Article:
Grassroots Commentary

NYPD Food Felonies Unit to Help Make Better Food Choices

The People's Cube · Mar. 11, 2013

NEW YORK – Inspired by the dramatic improvements in New Yorkers’ health and well-being after he banned smoking and junk food, as well as large sodas, salt, trans fats, Styrofoam food containers, and loud earbuds, Mayor Michael Bloomberg has announced that the NYPD is organizing a Food Felonies Unit (FFU) to further combat the proliferation of food crimes.

Nicknamed “Double-F-U,” the newly-formed unit is expected to be involved largely with restaurant menu supervision in its crime-prevention function, while also conducting sting operations on food service providers who break local ordinances.

The Police Commission, which will directly oversee the Double-F-U operation, has already reassigned more than 150 officers from various precincts and equipped it with new public-health-enforcement technology, such as, hidden cameras and GPS tracking devices.

“We’re used to this kind of work when it comes to drugs,” said Patrick O'Brien, a spokesman for the New York Retired Police Syndicate. “The Commission has signaled it wants the best officers from the precincts’ Narcotics Task Forces working on food cases. Trust me,” he declared, “they are going to be putting a lot of people in jail.”

With the expected deluge of new arrests, the District Attorney’s Office is also expected to reprioritize its caseloads to meet the flood of food felony charges that NYPD will be sending to them.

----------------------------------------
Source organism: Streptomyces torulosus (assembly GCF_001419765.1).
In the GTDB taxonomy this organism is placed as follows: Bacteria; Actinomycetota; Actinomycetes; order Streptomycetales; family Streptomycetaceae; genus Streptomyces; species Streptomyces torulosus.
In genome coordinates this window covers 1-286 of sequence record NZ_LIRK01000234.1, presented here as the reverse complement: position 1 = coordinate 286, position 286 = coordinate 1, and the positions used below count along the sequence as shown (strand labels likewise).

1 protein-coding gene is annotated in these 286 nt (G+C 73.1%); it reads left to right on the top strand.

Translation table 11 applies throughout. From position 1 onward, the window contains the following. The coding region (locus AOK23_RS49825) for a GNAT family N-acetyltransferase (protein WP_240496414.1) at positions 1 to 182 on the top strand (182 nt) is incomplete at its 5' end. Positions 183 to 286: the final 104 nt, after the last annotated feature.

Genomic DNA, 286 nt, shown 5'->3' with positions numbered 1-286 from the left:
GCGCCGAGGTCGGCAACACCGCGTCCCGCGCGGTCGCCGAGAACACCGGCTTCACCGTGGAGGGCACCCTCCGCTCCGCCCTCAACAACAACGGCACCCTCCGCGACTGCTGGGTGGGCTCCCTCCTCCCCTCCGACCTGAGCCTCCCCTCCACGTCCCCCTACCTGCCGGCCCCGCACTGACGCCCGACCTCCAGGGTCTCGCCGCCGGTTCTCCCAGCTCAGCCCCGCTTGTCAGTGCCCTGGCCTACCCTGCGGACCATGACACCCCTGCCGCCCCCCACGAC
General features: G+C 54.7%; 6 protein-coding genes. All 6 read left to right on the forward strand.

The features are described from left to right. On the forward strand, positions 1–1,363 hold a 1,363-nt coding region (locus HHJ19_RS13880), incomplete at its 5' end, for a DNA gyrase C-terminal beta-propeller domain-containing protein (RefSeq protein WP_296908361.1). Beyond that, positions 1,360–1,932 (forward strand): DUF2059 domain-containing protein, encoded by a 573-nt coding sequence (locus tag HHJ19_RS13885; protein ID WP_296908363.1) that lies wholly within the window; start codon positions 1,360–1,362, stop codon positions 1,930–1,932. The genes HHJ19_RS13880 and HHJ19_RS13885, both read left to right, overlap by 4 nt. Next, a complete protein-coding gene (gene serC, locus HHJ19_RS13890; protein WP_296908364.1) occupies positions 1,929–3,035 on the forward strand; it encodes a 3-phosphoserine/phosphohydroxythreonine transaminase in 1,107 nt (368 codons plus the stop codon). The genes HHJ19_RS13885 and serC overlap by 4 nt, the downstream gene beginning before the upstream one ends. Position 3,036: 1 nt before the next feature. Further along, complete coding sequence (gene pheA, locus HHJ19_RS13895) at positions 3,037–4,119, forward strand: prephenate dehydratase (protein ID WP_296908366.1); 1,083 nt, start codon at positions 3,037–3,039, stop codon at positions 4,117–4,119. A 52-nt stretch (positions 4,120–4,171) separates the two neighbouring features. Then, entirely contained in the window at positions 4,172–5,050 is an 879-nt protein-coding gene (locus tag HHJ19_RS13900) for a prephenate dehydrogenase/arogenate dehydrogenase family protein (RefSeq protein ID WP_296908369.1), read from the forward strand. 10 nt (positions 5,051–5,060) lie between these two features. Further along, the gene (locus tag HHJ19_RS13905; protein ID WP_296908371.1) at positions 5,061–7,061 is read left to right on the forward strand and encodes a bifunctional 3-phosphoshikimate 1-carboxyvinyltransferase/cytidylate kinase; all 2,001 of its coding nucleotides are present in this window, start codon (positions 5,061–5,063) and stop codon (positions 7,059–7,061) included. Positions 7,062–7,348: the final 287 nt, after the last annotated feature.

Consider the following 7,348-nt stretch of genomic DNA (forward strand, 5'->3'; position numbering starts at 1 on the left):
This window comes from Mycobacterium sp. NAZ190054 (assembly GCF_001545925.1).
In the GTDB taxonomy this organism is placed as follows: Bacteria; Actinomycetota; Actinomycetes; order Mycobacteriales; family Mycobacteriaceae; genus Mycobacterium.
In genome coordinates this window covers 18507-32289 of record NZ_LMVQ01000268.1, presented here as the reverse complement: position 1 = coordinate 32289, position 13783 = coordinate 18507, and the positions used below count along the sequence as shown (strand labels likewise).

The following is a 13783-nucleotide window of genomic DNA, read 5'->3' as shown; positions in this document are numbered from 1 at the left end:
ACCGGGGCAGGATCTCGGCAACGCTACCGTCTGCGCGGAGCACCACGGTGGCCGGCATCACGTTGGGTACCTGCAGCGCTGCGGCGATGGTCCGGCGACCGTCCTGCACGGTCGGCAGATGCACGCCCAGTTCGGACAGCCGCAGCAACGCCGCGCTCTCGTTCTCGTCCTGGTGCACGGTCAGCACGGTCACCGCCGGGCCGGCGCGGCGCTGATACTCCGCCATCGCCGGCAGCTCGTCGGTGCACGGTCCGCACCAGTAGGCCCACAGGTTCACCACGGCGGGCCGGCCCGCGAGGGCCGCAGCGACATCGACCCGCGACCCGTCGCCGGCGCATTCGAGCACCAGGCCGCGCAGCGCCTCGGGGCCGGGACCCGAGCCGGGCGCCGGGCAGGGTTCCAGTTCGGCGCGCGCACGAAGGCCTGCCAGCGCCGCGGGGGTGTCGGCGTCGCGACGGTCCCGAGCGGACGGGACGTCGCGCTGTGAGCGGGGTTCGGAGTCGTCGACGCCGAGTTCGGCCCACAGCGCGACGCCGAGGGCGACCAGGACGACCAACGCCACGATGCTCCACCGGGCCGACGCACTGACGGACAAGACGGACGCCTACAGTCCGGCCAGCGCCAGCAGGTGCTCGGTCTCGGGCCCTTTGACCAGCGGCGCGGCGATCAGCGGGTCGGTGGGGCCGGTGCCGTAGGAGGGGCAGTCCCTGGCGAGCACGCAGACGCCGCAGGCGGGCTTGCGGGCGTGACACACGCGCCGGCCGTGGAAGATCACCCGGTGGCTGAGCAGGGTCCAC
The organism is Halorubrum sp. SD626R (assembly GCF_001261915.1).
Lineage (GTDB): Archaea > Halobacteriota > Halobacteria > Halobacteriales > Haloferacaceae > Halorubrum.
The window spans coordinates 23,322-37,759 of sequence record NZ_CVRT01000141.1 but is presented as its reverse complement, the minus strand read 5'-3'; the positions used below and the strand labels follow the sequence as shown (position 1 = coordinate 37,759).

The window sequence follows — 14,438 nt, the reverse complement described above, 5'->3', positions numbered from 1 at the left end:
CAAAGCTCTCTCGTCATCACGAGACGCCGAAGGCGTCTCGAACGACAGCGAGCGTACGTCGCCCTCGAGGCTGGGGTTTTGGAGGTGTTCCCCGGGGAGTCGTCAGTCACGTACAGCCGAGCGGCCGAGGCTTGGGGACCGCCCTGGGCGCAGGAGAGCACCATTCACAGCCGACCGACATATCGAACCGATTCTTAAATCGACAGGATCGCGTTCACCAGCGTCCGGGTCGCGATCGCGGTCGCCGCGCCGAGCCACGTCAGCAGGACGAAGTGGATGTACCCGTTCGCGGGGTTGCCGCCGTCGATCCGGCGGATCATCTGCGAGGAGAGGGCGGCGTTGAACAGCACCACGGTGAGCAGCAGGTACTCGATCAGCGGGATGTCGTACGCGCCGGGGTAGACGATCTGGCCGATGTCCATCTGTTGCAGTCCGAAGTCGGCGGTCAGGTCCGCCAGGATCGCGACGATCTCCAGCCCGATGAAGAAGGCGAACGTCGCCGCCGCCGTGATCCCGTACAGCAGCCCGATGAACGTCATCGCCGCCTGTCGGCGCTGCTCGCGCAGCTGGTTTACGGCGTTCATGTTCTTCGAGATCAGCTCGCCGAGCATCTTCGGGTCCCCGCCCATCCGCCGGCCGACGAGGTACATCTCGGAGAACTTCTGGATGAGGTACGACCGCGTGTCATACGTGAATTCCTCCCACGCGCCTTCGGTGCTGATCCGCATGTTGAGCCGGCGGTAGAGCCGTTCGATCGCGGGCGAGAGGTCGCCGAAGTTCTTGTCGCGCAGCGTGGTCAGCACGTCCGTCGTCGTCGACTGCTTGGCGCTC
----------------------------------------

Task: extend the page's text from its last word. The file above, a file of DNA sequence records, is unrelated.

“Sure, the jail system is already tight, but I think the Mayor’s priorities mean that more of the traditional criminals will be released to make room for the food felons,” said Manny Shapiro, a local criminal defense attorney. “Since the mayor isn’t increasing anyone’s budget, the more resources they devote to one category of crimes, the more they have to pull from others.”

Other experts see the Double-F-U as a way to bring in much needed revenues through fines and penalties. Thus, a soda tap that dispenses 17 ounces of soda may lead, not as much to the arrest of a food vendor, as to a hefty fine that will help defray enforcement costs.

As local restaurateurs are hiring food law attorneys to help them navigate the new standards and regulations, the NYPD is retooling many of its old stand-by enforcement aids.

“They’ve already retrained several canine units to detect trans-fats in foods, which will save on lab costs,” said O'Brien. “But they’ll still have to use old-fashioned officer-led searches because the dogs can’t smell the difference between 16oz. bottles and the illegal sizes.”

While certain criticism is expected, many believe that Mayor Bloomberg’s battle for the greater good is larger than one person’s individual liberties.

“Good intentions always trump negative outcomes,” Shapiro said.

Most New Yorkers agree agree that in a city which relies on restaurants and street vending for much of its food, additional scrutiny is only expected to improve the quality of their own dining choices.

“Oversight always makes things better,” O'Brien says. “And restaurants are no different. The closer we watch ‘em, the better they will perform to avoid bringing down the heat, so to speak.”

Authorities are assuring New Yorkers that, while the Mayor’s Double-F-U will be saving them from their unhealthy lifestyles, the skyrocketing health benefits are expected to save the public millions in treatment of preventable diseases.

“Once the people feel good about it, they will not give a damn about the government crackdown on illegal foods substances or the persecution of food criminals,” said Shapiro. “New Yorkers value compliance so long as it makes them feel good.”

This article is a satirical collaboration of The People’s Cube authors under the collective name of Igor Toutellalai.

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